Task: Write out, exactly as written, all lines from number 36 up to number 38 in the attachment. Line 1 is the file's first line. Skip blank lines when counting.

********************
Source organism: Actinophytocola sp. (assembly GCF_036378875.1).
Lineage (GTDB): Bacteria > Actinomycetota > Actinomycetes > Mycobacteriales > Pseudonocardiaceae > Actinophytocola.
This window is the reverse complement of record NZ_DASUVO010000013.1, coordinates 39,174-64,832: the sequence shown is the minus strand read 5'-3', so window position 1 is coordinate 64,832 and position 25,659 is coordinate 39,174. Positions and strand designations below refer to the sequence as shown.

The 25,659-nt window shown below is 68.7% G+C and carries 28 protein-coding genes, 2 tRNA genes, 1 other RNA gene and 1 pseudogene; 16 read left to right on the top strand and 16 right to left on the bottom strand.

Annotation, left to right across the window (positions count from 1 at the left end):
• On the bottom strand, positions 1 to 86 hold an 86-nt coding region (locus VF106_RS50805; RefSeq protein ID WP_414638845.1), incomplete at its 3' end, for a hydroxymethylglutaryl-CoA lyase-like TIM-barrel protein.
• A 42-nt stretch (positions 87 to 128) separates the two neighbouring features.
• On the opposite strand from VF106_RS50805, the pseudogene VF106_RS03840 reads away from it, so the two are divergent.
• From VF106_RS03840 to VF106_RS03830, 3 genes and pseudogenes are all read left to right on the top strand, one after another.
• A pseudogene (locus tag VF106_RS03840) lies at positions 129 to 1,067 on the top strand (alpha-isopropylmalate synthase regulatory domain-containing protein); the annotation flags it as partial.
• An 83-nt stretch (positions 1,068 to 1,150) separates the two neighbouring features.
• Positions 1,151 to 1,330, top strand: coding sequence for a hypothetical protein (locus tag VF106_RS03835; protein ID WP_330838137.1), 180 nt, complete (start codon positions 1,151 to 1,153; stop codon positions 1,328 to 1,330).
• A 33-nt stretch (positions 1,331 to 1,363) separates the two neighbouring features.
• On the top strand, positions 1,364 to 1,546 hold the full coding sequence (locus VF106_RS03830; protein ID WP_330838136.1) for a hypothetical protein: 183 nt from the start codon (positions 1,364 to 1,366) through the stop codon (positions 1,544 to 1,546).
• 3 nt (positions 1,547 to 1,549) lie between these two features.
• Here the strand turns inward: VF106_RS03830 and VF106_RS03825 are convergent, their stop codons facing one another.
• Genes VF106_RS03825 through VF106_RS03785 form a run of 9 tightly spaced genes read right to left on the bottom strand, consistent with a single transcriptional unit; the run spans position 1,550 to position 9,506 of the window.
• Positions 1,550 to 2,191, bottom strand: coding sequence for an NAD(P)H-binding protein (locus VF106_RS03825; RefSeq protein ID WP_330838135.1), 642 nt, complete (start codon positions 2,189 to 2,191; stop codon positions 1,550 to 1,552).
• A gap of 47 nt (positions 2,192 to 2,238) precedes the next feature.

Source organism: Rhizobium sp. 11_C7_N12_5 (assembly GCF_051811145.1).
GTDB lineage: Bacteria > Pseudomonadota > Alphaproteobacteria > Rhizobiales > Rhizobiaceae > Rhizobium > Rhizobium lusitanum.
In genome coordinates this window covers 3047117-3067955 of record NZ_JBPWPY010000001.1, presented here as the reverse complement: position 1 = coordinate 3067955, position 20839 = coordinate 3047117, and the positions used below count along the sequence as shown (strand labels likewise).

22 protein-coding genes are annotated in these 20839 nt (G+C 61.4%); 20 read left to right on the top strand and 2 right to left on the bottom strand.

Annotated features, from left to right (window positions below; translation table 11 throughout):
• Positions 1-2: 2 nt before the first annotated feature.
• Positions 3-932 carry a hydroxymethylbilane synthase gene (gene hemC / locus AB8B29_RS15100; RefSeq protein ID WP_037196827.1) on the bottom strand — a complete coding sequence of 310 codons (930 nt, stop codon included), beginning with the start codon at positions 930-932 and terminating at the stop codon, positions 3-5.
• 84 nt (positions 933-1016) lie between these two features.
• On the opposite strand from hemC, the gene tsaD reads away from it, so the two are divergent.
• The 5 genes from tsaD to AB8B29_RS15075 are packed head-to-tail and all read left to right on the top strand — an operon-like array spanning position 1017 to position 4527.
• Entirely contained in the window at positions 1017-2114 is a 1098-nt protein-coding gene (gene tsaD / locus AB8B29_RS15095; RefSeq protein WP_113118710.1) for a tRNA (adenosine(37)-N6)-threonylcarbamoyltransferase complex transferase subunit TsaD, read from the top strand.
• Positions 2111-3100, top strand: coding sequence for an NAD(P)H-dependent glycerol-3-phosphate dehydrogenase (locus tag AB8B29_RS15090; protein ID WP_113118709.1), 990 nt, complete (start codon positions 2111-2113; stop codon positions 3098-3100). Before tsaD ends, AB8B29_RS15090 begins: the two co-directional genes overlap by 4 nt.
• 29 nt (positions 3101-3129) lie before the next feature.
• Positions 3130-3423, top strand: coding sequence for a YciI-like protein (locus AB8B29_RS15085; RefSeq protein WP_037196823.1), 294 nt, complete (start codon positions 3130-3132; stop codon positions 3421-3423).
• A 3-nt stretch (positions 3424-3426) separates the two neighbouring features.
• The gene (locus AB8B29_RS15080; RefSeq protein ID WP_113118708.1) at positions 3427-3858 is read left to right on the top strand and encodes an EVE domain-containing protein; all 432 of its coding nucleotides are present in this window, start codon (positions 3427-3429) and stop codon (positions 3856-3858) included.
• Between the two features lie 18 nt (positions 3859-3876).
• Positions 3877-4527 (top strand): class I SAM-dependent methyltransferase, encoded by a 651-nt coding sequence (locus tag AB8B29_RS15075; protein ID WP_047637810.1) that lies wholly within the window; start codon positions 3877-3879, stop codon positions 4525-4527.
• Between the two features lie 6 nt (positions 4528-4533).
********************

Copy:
• Between the two features lie 18 nt (positions 3859-3876).
• Positions 3877-4527 (top strand): class I SAM-dependent methyltransferase, encoded by a 651-nt coding sequence (locus tag AB8B29_RS15075; protein ID WP_047637810.1) that lies wholly within the window; start codon positions 3877-3879, stop codon positions 4525-4527.
• Between the two features lie 6 nt (positions 4528-4533).